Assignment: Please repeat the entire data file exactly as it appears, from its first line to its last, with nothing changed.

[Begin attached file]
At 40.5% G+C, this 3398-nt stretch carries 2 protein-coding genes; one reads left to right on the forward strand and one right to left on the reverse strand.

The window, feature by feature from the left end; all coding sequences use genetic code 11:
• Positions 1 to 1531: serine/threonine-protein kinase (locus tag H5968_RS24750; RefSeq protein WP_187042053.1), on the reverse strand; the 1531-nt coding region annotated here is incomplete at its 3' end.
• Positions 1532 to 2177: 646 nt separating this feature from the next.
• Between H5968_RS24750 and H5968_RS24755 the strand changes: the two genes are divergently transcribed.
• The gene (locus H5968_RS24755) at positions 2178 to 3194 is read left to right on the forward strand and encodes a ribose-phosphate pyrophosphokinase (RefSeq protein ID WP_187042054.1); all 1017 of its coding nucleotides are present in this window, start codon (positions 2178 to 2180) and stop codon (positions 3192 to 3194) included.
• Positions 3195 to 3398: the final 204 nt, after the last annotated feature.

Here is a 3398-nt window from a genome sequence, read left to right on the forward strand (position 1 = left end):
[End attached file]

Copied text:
At 40.5% G+C, this 3398-nt stretch carries 2 protein-coding genes; one reads left to right on the forward strand and one right to left on the reverse strand.

The window, feature by feature from the left end; all coding sequences use genetic code 11:
• Positions 1 to 1531: serine/threonine-protein kinase (locus tag H5968_RS24750; RefSeq protein WP_187042053.1), on the reverse strand; the 1531-nt coding region annotated here is incomplete at its 3' end.
• Positions 1532 to 2177: 646 nt separating this feature from the next.
• Between H5968_RS24750 and H5968_RS24755 the strand changes: the two genes are divergently transcribed.
• The gene (locus H5968_RS24755) at positions 2178 to 3194 is read left to right on the forward strand and encodes a ribose-phosphate pyrophosphokinase (RefSeq protein ID WP_187042054.1); all 1017 of its coding nucleotides are present in this window, start codon (positions 2178 to 2180) and stop codon (positions 3192 to 3194) included.
• Positions 3195 to 3398: the final 204 nt, after the last annotated feature.

Here is a 3398-nt window from a genome sequence, read left to right on the forward strand (position 1 = left end):